LOS ANGELES (AP) — A former UCLA graduate student killed a woman in Minnesota before carrying two semi-automatic pistols and a grudge back to Los Angeles, where he fatally shot a young professor he once called a mentor and then killed himself, police said Thursday.
The two victims were on a “kill list” that Mainak Sarkar had composed — as was a second professor authorities believe the gunman intended to kill but could not find Wednesday on the bustling campus, police Chief Charlie Beck said.
Authorities did not publicly identify the unharmed professor or the woman. A law enforcement official with knowledge of the investigation told The Associated Press that the woman on the list was Ashley Hasti, who documents show married the gunman in 2011.
Authorities pieced together the case as most classes resumed a day after thousands of students and staff members were locked down on the sprawling grounds of UCLA. Its normally tranquil paths and hallways were swarmed by a small army of officers clad in body armor and wielding high-powered rifles.
The investigation unfolded rapidly based on a note Sarkar left in the office where he killed professor William Klug. It mentioned the second professor, who also belonged to UCLA’s engineering faculty, and asked anyone who read it to check on Sarkar’s cat in St. Paul, Minnesota.
At Sarkar’s apartment, authorities found his list of three planned targets. Authorities checked the residence of the woman in the nearby town of Brooklyn Park and found her body.
The law enforcement official said Hasti was the name of the woman on Sarkar’s list. Beck said the woman named on the list was the victim; and a neighbor told AP that Hasti lived in the home with her father.
The official who said Hasti’s name was on the list was not authorized to publicly discuss the case and spoke on condition of anonymity.
Gordy Aune Jr., who lives three doors away and is the neighborhood watch commander, said Hasti and her father were quiet and kept to themselves.
Records in Hennepin County, Minnesota, show Hasti married Sarkar in 2011, though more recently they had different residences and their current relationship was unclear.
Hasti’s uncle, Mark Fitzgibbons, told NBC News that the couple was together for only a couple of years and separated several years ago.
“He was a nice, quiet young man,” Fitzgibbons said. “I don’t know what happened to make him do this. I am just as shocked as everyone else.”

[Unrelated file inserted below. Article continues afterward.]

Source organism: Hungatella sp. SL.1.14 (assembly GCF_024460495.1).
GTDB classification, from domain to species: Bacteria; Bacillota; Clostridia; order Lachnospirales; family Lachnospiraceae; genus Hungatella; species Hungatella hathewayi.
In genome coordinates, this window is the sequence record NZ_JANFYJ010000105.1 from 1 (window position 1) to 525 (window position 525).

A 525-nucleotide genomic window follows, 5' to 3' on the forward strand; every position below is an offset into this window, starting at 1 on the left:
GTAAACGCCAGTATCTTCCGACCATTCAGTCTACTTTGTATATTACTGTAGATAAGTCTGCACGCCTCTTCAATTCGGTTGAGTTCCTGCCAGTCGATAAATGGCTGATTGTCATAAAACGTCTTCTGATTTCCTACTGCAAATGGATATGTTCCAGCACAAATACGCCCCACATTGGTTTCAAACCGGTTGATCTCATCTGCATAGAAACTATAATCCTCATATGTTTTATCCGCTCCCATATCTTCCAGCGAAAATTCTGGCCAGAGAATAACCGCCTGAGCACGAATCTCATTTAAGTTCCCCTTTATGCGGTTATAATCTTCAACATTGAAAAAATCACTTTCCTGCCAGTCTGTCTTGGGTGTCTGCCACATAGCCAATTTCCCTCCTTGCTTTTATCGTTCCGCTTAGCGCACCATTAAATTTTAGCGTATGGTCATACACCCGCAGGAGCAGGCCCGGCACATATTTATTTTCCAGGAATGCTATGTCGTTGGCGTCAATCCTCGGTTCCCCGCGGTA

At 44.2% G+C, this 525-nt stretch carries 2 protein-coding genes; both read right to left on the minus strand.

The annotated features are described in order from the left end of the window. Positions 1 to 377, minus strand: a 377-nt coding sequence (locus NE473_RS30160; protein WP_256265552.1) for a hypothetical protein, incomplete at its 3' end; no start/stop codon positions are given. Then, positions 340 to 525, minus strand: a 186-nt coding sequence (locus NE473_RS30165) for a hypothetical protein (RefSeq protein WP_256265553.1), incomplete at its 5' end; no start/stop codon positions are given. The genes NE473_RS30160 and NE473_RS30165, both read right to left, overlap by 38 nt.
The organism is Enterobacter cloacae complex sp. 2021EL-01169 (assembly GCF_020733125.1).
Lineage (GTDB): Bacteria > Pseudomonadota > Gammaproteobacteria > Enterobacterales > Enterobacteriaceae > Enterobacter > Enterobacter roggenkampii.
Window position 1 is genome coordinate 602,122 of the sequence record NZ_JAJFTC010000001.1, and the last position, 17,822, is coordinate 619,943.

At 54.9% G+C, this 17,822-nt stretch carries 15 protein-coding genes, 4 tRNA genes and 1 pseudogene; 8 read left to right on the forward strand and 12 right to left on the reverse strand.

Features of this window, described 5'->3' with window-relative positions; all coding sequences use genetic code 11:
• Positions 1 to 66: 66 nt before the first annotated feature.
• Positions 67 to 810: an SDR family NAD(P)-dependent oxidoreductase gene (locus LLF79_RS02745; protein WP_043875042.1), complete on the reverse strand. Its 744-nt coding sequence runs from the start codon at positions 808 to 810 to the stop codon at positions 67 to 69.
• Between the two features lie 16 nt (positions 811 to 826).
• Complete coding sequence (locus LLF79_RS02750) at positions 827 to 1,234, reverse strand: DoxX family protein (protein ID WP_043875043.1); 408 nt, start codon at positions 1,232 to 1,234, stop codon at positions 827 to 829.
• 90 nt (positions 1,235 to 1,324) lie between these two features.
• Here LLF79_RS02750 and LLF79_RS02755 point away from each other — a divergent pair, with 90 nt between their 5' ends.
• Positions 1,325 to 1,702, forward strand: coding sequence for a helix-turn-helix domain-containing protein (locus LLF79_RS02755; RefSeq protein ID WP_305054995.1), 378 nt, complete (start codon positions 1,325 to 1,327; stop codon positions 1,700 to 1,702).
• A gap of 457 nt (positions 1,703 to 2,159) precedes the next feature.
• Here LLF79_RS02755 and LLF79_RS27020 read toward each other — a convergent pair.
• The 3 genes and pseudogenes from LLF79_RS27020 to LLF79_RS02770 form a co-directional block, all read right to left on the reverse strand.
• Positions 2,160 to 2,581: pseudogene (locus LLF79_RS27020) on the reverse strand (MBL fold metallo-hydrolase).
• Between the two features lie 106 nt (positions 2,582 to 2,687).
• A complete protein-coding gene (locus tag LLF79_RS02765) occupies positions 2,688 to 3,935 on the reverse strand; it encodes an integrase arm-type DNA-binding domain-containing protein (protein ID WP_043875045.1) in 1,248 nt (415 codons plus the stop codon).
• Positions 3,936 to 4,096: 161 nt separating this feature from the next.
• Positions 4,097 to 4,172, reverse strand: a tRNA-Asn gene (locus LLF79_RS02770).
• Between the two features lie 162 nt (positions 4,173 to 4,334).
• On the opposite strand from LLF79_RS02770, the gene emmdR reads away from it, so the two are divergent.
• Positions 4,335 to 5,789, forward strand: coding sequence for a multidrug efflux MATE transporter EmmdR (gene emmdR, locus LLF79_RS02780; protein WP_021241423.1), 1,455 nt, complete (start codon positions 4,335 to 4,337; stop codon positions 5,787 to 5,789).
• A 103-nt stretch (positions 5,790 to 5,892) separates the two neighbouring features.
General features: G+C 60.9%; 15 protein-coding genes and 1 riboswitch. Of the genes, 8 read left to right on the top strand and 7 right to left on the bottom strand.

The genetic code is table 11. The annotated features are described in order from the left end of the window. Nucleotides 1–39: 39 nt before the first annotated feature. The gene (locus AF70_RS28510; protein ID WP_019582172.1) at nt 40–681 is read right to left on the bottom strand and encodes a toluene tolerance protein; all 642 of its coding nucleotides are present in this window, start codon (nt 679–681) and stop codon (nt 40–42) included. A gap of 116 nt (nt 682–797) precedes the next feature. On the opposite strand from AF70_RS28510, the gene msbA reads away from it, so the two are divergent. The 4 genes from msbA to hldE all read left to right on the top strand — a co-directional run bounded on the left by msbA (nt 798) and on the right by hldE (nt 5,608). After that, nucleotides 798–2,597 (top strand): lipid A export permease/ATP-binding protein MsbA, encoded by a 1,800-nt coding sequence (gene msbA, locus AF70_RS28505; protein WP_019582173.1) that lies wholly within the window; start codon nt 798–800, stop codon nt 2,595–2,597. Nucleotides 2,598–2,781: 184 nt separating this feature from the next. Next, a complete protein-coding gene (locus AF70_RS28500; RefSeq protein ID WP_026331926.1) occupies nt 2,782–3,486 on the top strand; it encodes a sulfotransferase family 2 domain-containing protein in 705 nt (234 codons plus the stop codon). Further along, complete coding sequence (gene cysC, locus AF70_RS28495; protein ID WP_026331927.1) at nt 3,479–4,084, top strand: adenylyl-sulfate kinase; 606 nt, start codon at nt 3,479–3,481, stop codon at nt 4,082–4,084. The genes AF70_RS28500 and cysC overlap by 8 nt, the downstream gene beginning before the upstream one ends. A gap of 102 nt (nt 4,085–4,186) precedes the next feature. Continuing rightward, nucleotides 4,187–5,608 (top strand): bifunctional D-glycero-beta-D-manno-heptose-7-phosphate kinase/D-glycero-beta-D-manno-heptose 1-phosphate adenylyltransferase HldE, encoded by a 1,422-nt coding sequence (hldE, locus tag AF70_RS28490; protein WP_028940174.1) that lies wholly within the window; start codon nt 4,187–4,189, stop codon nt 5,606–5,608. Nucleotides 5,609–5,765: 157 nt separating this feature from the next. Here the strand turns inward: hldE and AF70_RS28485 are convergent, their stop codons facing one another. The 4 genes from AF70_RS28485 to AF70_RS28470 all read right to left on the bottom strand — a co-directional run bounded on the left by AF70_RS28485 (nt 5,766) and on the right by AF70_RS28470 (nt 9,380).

Sarkar had disparaged Klug online and the professor knew of his contempt, but police have not uncovered any death threats, Beck said. The writings contained “some harsh language, but certainly nothing that would be considered homicidal,” he said.
A blog post written in March by someone identifying himself as Sarkar asserted that Klug “cleverly stole all my code and gave it (to) another student” and “made me really sick.”
The blog continues: “Your enemy is your enemy. But your friend can do a lot more harm. Be careful about whom you trust. Stay away from this sick guy.”
Beck said it was Sarkar who was mentally unstable. The chief cited conversations in which UCLA officials told investigators the former Ph.D. student’s claims of stolen code are “a making of his own imagination.”
Sarkar, 38, and Klug, 39, were once close. In his 2013 dissertation about using engineering to understand the human heart, the student thanked the professor “for all his help and support. Thank you for being my mentor.”
Authorities believe Sarkar drove to Los Angeles in the past few days with two handguns he legally bought in Minnesota. With the weapons and ammunition Sarkar carried, “he could have caused many more fatalities than the one,” Beck said.
At Sarkar’s apartment building in St. Paul, the only people who would open their doors Thursday said they didn’t know their neighbor and that police had been there Wednesday night.
Sarkar’s LinkedIn page shows he obtained a master’s degree at Stanford University after graduating in 2000 from the Indian Institute of Technology at Kharagpur with a degree in aerospace engineering.
He most recently was listed as an engineering analyst at a Findlay, Ohio, company called Endurica. Company president Will Mars said Sarkar left in August 2014.
It’s unclear what he had been doing since.
Colleagues and friends described Klug as a kind, devoted family man and teacher who coached youth baseball in his adopted hometown of El Segundo and didn’t appear to have conflicts with anyone. He is survived by his wife and two children, a 9-year-old boy and 7-year-old girl.
“Bill was an absolutely wonderful man, just the nicest guy you would ever want to meet,” said Alan Garfinkel, a biology and physiology professor who worked with Klug to build a computer model of a “virtual heart” that researchers could use to test drugs without harming anyone.
Fellow mechanical and aerospace engineering professor Jeff Eldredge met Klug 17 years ago when they were doctoral students at Caltech, and they joined the UCLA faculty on the same day.
“I had looked forward to us growing into old grouchy professors together,” Eldredge said.
AP writers Christopher Weber, Justin Pritchard and John Antczak in Los Angeles, and Robin McDowell in St. Paul, Minnesota, contributed to this report.